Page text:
Addressing the European Commission's report on trends and issues to watch, the EESC stressed that it could have helped much more if it had been involved in the foresight exercise from the start.
The EESC opinion on the 2022 Strategic Foresight Report (SFR), adopted at the March plenary session, stressed that the EESC can strengthen the EU's analysis and foresight capacities. As the eyes and ears of civil society, it is best placed to pinpoint emerging trends. As a demonstration of this, the EESC also volunteered early input to the forthcoming 2023 SFR.
The rapporteur, Angelo Pagliara, set out some of the thinking behind the opinion:
Many of the issues in the Commission's report have already been addressed by the EESC in its opinions in previous years, and we have very strong expertise and experience. So, come to us, involve us more, because we can really help you.
The 2022 SFR looks into how best to align the EU's climate ambitions and its potentially clashing digital goals, and identifies ten key areas where action is needed to maximise synergies and consistency. In this respect, the EESC calls for a strategic foresight agenda geared towards a new development model that combines economic, environmental and social sustainability and puts people at the centre.
We need to take into account the effects of the twin transition on people and especially the most vulnerable, says Mr Pagliara,
because when they realise that it could have a negative impact on them, they'll be the first to turn against it, so it's important to put forth all the tools that can help gain public acceptance.
In the EESC's view, Europe's digital divide also deserves attention:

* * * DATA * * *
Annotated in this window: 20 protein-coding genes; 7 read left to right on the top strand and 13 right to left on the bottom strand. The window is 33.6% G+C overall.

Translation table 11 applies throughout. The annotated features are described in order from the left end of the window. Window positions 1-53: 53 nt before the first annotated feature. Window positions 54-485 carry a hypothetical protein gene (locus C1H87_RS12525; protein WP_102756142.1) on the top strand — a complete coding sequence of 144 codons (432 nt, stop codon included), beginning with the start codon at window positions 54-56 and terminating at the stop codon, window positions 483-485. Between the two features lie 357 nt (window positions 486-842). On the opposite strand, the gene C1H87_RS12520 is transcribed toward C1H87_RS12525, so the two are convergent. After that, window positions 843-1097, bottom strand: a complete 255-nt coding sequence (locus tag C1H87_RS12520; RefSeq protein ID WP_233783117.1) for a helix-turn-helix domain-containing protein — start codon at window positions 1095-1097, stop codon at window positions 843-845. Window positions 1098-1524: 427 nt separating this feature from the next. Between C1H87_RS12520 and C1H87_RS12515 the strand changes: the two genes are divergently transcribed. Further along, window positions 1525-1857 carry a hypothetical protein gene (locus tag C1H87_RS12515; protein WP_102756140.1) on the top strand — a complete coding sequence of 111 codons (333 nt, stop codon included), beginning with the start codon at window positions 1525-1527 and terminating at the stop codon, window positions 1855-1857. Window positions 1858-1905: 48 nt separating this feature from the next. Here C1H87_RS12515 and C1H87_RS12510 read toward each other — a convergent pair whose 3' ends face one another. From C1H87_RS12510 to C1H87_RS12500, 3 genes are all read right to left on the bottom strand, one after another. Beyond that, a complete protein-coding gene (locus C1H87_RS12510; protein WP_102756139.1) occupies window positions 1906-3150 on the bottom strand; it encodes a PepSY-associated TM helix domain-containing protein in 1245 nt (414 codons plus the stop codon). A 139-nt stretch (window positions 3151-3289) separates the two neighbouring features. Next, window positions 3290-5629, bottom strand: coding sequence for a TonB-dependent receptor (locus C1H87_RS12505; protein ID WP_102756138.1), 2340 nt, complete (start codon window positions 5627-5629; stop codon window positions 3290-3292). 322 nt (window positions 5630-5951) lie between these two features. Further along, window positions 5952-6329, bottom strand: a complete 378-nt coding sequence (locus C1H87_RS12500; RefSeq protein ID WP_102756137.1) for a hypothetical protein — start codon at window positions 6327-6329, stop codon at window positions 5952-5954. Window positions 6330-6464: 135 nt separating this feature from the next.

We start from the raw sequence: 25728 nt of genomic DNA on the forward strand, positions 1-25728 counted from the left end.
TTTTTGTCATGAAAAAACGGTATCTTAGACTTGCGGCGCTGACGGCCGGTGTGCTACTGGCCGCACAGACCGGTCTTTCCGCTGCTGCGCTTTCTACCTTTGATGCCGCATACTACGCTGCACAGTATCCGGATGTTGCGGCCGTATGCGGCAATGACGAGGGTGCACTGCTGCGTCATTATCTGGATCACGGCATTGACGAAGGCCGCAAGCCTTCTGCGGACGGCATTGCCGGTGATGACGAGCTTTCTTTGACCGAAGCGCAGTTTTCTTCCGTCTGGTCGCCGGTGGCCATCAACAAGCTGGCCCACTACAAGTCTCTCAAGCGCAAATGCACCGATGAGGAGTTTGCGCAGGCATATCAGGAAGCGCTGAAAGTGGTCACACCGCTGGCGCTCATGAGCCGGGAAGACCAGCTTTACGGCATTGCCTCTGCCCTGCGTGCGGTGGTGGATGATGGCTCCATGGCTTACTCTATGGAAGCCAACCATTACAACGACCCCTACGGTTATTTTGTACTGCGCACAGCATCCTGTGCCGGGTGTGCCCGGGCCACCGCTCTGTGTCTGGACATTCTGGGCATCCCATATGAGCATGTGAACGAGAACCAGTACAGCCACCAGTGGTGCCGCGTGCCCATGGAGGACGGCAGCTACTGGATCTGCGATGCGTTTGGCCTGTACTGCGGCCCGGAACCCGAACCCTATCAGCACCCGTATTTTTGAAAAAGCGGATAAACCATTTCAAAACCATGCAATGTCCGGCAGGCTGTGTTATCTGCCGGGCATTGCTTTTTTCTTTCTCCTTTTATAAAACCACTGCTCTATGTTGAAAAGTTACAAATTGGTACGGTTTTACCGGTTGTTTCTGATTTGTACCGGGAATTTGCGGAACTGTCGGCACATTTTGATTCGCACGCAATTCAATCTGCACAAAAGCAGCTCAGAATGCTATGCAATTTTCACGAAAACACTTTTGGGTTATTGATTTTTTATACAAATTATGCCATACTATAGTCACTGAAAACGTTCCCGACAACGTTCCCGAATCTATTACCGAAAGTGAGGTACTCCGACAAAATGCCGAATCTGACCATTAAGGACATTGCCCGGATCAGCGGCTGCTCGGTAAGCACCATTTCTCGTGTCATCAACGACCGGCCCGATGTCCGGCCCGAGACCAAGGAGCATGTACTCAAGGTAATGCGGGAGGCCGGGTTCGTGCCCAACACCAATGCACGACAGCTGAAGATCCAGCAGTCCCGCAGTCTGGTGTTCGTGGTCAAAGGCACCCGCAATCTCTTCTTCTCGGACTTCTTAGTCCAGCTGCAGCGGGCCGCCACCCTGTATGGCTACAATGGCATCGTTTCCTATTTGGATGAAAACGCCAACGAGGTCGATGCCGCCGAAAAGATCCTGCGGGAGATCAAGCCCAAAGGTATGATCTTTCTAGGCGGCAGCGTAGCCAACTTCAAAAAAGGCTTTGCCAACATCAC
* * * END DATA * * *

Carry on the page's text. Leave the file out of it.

We are looking to strengthen digitalisation, but the fact is that there are deep cleavages between between the north, south, east and west of Europe, and we ask the Commission to look at possible action in this area, stresses the rapporteur.
One of the key weaknesses that the EESC pointed to in the 2022 report is the lack of a clear picture of risks and scenarios should the EU fail to meet its objectives when it comes to the availability of raw materials, rare earth metals and water resources.
Looking ahead to the 2023 SFR, which the Commission is expected to publish in the second quarter of 2023 focusing on a socially and economically sustainable Europe, the EESC singled out the following areas for special attention:
- supply systems and the resilience of Europe's agri-food sector;
- fostering a strong, cohesive and innovative European industrial system that is capable of generating quality jobs;
- the need to achieve strategic energy autonomy and to support businesses and workers, following on from what was done during the pandemic crisis.
In drafting its opinion, the EESC has pooled the expertise of all its thematic sections, which cover a number of key policy areas (social, economic, industry and industrial change, consumers, energy, the environment and external relations), offering a well-rounded take on the challenges addressed.